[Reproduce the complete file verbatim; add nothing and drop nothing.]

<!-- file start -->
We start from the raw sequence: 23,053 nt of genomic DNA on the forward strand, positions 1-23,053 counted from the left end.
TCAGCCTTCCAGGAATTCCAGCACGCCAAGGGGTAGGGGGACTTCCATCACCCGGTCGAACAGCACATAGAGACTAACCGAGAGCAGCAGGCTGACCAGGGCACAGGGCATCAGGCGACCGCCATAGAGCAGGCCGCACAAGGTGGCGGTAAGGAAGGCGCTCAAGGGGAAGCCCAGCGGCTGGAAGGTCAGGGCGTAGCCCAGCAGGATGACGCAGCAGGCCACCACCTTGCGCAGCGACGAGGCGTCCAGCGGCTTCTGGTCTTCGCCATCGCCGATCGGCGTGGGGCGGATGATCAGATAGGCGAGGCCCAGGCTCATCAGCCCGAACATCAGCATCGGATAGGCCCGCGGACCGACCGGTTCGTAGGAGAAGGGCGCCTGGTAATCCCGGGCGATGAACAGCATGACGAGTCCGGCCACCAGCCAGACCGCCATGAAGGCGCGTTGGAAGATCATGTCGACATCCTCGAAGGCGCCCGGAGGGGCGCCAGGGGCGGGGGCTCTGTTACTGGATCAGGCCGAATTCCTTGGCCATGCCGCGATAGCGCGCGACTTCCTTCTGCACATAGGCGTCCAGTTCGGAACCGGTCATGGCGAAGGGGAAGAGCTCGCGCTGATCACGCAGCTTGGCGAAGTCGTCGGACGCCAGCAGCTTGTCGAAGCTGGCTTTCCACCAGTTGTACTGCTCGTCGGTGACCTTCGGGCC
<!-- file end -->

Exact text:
We start from the raw sequence: 23,053 nt of genomic DNA on the forward strand, positions 1-23,053 counted from the left end.
TCAGCCTTCCAGGAATTCCAGCACGCCAAGGGGTAGGGGGACTTCCATCACCCGGTCGAACAGCACATAGAGACTAACCGAGAGCAGCAGGCTGACCAGGGCACAGGGCATCAGGCGACCGCCATAGAGCAGGCCGCACAAGGTGGCGGTAAGGAAGGCGCTCAAGGGGAAGCCCAGCGGCTGGAAGGTCAGGGCGTAGCCCAGCAGGATGACGCAGCAGGCCACCACCTTGCGCAGCGACGAGGCGTCCAGCGGCTTCTGGTCTTCGCCATCGCCGATCGGCGTGGGGCGGATGATCAGATAGGCGAGGCCCAGGCTCATCAGCCCGAACATCAGCATCGGATAGGCCCGCGGACCGACCGGTTCGTAGGAGAAGGGCGCCTGGTAATCCCGGGCGATGAACAGCATGACGAGTCCGGCCACCAGCCAGACCGCCATGAAGGCGCGTTGGAAGATCATGTCGACATCCTCGAAGGCGCCCGGAGGGGCGCCAGGGGCGGGGGCTCTGTTACTGGATCAGGCCGAATTCCTTGGCCATGCCGCGATAGCGCGCGACTTCCTTCTGCACATAGGCGTCCAGTTCGGAACCGGTCATGGCGAAGGGGAAGAGCTCGCGCTGATCACGCAGCTTGGCGAAGTCGTCGGACGCCAGCAGCTTGTCGAAGCTGGCTTTCCACCAGTTGTACTGCTCGTCGGTGACCTTCGGGCC